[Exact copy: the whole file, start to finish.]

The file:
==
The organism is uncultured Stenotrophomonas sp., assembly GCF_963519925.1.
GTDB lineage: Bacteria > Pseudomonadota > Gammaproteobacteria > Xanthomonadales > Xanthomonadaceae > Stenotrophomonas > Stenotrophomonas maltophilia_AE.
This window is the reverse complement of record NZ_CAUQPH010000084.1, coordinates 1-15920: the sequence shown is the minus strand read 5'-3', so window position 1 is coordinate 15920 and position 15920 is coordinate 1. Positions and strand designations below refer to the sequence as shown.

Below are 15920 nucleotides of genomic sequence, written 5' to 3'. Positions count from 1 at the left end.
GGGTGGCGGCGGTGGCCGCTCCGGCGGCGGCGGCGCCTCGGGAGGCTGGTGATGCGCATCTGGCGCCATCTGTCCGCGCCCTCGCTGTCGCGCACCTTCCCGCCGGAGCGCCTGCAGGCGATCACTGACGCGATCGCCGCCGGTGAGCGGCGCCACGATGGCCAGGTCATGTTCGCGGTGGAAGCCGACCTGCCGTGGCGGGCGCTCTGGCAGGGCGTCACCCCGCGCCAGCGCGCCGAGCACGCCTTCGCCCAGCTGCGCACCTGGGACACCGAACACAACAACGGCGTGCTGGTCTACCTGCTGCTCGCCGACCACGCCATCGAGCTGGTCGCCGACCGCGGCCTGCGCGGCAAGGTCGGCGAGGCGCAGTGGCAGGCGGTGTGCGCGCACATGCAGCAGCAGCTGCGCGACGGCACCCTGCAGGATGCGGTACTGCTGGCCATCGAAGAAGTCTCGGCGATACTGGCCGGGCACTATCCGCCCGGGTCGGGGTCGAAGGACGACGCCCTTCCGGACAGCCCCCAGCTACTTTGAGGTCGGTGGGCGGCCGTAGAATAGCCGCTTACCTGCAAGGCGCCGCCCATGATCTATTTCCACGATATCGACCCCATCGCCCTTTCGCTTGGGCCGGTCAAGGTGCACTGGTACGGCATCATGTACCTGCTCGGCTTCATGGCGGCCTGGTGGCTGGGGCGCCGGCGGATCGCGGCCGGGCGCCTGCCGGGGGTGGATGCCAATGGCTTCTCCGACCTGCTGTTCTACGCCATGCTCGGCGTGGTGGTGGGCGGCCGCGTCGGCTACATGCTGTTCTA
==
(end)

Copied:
The organism is uncultured Stenotrophomonas sp., assembly GCF_963519925.1.
GTDB lineage: Bacteria > Pseudomonadota > Gammaproteobacteria > Xanthomonadales > Xanthomonadaceae > Stenotrophomonas > Stenotrophomonas maltophilia_AE.
This window is the reverse complement of record NZ_CAUQPH010000084.1, coordinates 1-15920: the sequence shown is the minus strand read 5'-3', so window position 1 is coordinate 15920 and position 15920 is coordinate 1. Positions and strand designations below refer to the sequence as shown.

Below are 15920 nucleotides of genomic sequence, written 5' to 3'. Positions count from 1 at the left end.
GGGTGGCGGCGGTGGCCGCTCCGGCGGCGGCGGCGCCTCGGGAGGCTGGTGATGCGCATCTGGCGCCATCTGTCCGCGCCCTCGCTGTCGCGCACCTTCCCGCCGGAGCGCCTGCAGGCGATCACTGACGCGATCGCCGCCGGTGAGCGGCGCCACGATGGCCAGGTCATGTTCGCGGTGGAAGCCGACCTGCCGTGGCGGGCGCTCTGGCAGGGCGTCACCCCGCGCCAGCGCGCCGAGCACGCCTTCGCCCAGCTGCGCACCTGGGACACCGAACACAACAACGGCGTGCTGGTCTACCTGCTGCTCGCCGACCACGCCATCGAGCTGGTCGCCGACCGCGGCCTGCGCGGCAAGGTCGGCGAGGCGCAGTGGCAGGCGGTGTGCGCGCACATGCAGCAGCAGCTGCGCGACGGCACCCTGCAGGATGCGGTACTGCTGGCCATCGAAGAAGTCTCGGCGATACTGGCCGGGCACTATCCGCCCGGGTCGGGGTCGAAGGACGACGCCCTTCCGGACAGCCCCCAGCTACTTTGAGGTCGGTGGGCGGCCGTAGAATAGCCGCTTACCTGCAAGGCGCCGCCCATGATCTATTTCCACGATATCGACCCCATCGCCCTTTCGCTTGGGCCGGTCAAGGTGCACTGGTACGGCATCATGTACCTGCTCGGCTTCATGGCGGCCTGGTGGCTGGGGCGCCGGCGGATCGCGGCCGGGCGCCTGCCGGGGGTGGATGCCAATGGCTTCTCCGACCTGCTGTTCTACGCCATGCTCGGCGTGGTGGTGGGCGGCCGCGTCGGCTACATGCTGTTCTA